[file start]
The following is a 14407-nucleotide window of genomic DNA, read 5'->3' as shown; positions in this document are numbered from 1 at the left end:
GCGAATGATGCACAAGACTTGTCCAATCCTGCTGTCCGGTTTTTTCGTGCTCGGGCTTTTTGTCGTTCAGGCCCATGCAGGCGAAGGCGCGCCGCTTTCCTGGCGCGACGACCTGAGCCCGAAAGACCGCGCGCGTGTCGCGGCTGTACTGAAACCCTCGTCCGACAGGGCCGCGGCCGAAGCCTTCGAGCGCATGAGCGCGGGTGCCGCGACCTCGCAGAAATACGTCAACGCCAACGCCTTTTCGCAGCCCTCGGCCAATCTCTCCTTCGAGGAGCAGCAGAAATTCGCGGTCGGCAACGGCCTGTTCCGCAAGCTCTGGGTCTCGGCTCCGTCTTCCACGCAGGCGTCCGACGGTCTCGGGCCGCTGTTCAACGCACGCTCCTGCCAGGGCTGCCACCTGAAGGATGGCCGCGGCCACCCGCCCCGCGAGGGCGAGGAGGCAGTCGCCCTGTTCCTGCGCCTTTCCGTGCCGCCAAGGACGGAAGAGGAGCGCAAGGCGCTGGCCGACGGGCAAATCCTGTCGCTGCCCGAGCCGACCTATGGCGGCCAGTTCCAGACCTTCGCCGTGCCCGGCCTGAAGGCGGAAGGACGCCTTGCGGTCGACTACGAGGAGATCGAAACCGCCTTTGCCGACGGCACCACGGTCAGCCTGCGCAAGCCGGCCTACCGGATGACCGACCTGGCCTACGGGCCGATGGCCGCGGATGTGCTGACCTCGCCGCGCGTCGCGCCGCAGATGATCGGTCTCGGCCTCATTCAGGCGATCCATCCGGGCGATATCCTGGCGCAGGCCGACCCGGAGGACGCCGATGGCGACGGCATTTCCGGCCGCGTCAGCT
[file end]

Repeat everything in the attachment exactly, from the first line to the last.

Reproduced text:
The following is a 14407-nucleotide window of genomic DNA, read 5'->3' as shown; positions in this document are numbered from 1 at the left end:
GCGAATGATGCACAAGACTTGTCCAATCCTGCTGTCCGGTTTTTTCGTGCTCGGGCTTTTTGTCGTTCAGGCCCATGCAGGCGAAGGCGCGCCGCTTTCCTGGCGCGACGACCTGAGCCCGAAAGACCGCGCGCGTGTCGCGGCTGTACTGAAACCCTCGTCCGACAGGGCCGCGGCCGAAGCCTTCGAGCGCATGAGCGCGGGTGCCGCGACCTCGCAGAAATACGTCAACGCCAACGCCTTTTCGCAGCCCTCGGCCAATCTCTCCTTCGAGGAGCAGCAGAAATTCGCGGTCGGCAACGGCCTGTTCCGCAAGCTCTGGGTCTCGGCTCCGTCTTCCACGCAGGCGTCCGACGGTCTCGGGCCGCTGTTCAACGCACGCTCCTGCCAGGGCTGCCACCTGAAGGATGGCCGCGGCCACCCGCCCCGCGAGGGCGAGGAGGCAGTCGCCCTGTTCCTGCGCCTTTCCGTGCCGCCAAGGACGGAAGAGGAGCGCAAGGCGCTGGCCGACGGGCAAATCCTGTCGCTGCCCGAGCCGACCTATGGCGGCCAGTTCCAGACCTTCGCCGTGCCCGGCCTGAAGGCGGAAGGACGCCTTGCGGTCGACTACGAGGAGATCGAAACCGCCTTTGCCGACGGCACCACGGTCAGCCTGCGCAAGCCGGCCTACCGGATGACCGACCTGGCCTACGGGCCGATGGCCGCGGATGTGCTGACCTCGCCGCGCGTCGCGCCGCAGATGATCGGTCTCGGCCTCATTCAGGCGATCCATCCGGGCGATATCCTGGCGCAGGCCGACCCGGAGGACGCCGATGGCGACGGCATTTCCGGCCGCGTCAGCT